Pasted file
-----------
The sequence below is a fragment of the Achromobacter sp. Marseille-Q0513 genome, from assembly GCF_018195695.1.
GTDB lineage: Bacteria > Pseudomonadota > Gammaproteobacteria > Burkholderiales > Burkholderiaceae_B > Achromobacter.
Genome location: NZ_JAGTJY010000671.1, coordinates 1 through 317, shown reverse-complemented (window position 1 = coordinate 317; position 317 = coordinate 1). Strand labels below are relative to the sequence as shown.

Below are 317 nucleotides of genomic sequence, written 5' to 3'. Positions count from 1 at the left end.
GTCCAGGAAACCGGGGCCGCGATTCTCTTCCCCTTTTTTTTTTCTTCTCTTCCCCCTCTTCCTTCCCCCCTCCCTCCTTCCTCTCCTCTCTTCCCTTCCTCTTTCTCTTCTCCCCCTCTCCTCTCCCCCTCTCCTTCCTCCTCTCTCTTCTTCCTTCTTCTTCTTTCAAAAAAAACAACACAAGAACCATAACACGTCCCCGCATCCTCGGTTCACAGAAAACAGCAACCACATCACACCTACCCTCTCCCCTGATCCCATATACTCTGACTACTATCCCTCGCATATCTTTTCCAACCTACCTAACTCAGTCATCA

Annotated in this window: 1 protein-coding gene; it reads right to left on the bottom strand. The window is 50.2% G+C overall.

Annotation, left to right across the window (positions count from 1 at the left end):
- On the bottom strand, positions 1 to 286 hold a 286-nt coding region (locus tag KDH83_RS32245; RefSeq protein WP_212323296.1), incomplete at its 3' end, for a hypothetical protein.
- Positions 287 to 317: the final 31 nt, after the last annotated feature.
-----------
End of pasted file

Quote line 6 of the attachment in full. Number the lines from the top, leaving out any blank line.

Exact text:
Annotated in this window: 1 protein-coding gene; it reads right to left on the bottom strand. The window is 50.2% G+C overall.